2. Understanding the Session view window
      5m 8s
    3. Exploring the Live browser
      5m 49s
    4. Loading and playing clips
      4m 35s
    5. Moving and copying clips
      2m 55s
    6. Working with clip properties
      8m 17s
    7. Working with scenes
      8m 29s
  5. 24m 15s
    1. Using the browser
      4m 56s
    2. Searching for and auditioning clips and devices
      4m 19s
    3. Working with Live sets and projects
      4m 16s
    4. Managing files in Live
      3m 12s
    5. Exporting clips and devices
      7m 32s
  6. 33m 0s
    1. What is a software instrument?
      6m 29s
    2. Preparing to record MIDI
      5m 0s
    3. Recording and overdubbing MIDI
      4m 47s
    4. Using a computer keyboard to enter MIDI
      5m 26s
    5. Utilizing the pencil to enter MIDI notes
      5m 45s
    6. Taking advantage of third-party and multi-output MIDI devices
      5m 33s
  7. 33m 22s
    1. Navigating and zooming in the MIDI Editor
      5m 29s
    2. Configuring the MIDI Editor grid
      5m 2s
    3. Selecting and quantizing MIDI
      5m 3s
    4. Quantizing with grooves
      7m 23s
    5. Editing pitch and note duration
      6m 1s
    6. Editing MIDI velocities
      4m 24s
  8. 10m 10s
    1. Preparing to record audio
      5m 43s
    2. Recording audio
      4m 27s
  9. 34m 22s
    1. Understanding Arrangement view
      4m 10s
    2. Zooming in and out and playing in Arrangement view
      4m 46s
    3. Recording in Arrangement view
      4m 4s
    4. Recording from Session view to Arrangement view
      5m 22s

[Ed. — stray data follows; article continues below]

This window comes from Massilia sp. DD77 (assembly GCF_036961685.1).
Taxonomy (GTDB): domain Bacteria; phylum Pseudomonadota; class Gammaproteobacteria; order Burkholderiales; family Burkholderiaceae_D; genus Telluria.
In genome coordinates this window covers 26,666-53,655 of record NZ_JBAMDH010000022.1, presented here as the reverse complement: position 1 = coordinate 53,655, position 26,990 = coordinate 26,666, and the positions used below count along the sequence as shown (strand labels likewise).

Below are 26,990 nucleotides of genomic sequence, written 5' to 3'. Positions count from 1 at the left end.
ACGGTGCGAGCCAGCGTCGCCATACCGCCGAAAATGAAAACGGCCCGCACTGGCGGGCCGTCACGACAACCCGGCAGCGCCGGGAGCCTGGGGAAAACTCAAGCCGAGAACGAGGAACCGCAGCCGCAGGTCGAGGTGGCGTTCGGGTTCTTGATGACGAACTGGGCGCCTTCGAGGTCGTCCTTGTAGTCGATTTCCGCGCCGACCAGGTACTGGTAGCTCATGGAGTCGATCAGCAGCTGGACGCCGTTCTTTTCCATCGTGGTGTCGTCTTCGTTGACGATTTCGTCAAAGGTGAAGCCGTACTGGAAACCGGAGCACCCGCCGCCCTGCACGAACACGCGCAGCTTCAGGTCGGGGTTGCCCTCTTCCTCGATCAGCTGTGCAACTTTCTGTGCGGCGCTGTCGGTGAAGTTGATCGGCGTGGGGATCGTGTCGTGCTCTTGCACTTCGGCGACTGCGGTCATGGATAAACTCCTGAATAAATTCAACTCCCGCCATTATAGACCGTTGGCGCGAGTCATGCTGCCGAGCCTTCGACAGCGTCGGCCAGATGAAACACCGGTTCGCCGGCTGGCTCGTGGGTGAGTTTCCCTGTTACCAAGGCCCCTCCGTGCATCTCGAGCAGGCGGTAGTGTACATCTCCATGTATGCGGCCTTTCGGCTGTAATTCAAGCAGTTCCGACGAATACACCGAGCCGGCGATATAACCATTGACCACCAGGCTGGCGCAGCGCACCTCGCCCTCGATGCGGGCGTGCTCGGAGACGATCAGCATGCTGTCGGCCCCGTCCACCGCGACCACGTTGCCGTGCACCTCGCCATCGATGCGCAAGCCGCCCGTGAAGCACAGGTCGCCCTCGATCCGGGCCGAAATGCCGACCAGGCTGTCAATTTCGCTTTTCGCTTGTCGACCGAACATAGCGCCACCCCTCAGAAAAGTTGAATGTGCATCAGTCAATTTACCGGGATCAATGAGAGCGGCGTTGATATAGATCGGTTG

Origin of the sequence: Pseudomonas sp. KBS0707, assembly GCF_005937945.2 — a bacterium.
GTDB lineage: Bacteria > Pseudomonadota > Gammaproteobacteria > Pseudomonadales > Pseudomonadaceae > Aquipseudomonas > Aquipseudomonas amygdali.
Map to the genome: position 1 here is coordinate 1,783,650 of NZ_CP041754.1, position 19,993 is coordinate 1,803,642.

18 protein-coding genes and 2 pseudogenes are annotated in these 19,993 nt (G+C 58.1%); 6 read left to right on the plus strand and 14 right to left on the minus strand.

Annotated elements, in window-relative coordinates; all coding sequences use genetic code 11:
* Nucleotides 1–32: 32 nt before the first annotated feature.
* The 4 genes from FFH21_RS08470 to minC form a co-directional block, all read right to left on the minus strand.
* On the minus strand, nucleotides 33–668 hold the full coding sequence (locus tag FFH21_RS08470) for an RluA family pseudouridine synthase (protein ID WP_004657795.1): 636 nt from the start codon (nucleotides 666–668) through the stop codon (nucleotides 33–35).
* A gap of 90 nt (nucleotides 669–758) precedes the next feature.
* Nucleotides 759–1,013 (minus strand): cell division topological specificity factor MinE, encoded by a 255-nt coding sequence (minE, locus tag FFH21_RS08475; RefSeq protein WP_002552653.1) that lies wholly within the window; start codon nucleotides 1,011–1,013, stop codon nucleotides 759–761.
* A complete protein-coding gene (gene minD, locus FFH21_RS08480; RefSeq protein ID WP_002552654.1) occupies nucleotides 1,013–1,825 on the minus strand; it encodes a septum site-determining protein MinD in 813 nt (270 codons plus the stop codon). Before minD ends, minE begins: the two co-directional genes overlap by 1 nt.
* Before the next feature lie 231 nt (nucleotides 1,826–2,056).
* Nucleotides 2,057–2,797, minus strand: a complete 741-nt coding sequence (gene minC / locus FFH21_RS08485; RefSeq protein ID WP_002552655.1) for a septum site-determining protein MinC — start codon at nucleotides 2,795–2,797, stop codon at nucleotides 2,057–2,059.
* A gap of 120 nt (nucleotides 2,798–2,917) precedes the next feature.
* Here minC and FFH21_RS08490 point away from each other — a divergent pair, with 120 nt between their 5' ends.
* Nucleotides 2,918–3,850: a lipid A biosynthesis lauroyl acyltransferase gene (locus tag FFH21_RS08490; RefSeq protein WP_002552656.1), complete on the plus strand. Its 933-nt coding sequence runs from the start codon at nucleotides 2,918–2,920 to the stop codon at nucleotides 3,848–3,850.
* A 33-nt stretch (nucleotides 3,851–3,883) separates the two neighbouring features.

5. Adding and using locators
      3m 32s
    6. Copying, duplicating, and editing clips in Arrangement view
      5m 53s
    7. Reworking clips
      6m 35s
  10. 25m 35s
    1. Understanding the mixer
      7m 36s
    2. Using sends and returns
      6m 52s
    3. Building headphone cues
      4m 58s
    4. Grouping tracks
      6m 9s
  11. 41m 7s
    1. Working with effect devices
      5m 59s
    2. Understanding EQ and filters
      7m 30s
    3. Using compressors and dynamic processors
      6m 26s
    4. Building interesting effects with delay effect processing
      7m 20s
    5. Using reverb effectively
      8m 5s
    6. Setting up side chain effects easily
      5m 47s
  12. 11m 15s
    1. Creating rhythmic patterns with the Arpeggiator effect
      6m 3s
    2. Building background parts with the Chord and Scale effects
      5m 12s
  13. 11m 44s
    1. Mapping keys with Keymap mode
      4m 12s
    2. Mapping device controls to the MIDI keyboard
      3m 16s
    3. Using the instant mapping feature
      4m 16s
  14. 31m 51s
    1. Recording real-time automation
      6m 24s
    2. Drawing automation manually
      7m 48s
    3. Automating clips in Session view
      8m 36s
    4. Editing existing automation information
      4m 57s
    5. Using fades to mask audio pops and clicks
      4m 6s
  15. 20m 59s
    1. Understanding the basics of warping
      8m 43s
    2. Creating clips that loop smoothly
      6m 37s
    3. Using warp features to quantize audio
      5m 39s
  16. 10m 12s
    1. Exporting audio from Live
      6m 29s
    2. Freezing tracks
      3m 43s
  17. 42m 22s
    1. Exploring Impulse
      5m 5s
    2. Using Impulse as a multi-output instrument
      9m 15s
    3. Getting the most out of Impulse instrument parameters
      6m 23s
    4. Exploring Simpler
      7m 50s
    5. Smoothing sample start and end points in Simpler
      6m 32s
    6. Tweaking the parameters of Simpler
      7m 17s
  18. 36m 55s
    1. Unlocking the power of FX racks
      10m 48s
    2. Utilizing instrument racks
      10m 13s
    3. Creating drum racks
      9m 50s
    4. Working with rack macros
      6m 4s
  19. 10m 22s
    1. Introducing Max for Live
      4m 52s
    2. Exploring the Mono Sequencer in Max for Live
      5m 30s
  20. 5m 54s
    1. Working with video files
      5m 54s
  21. 24s
    1. Next steps
      24s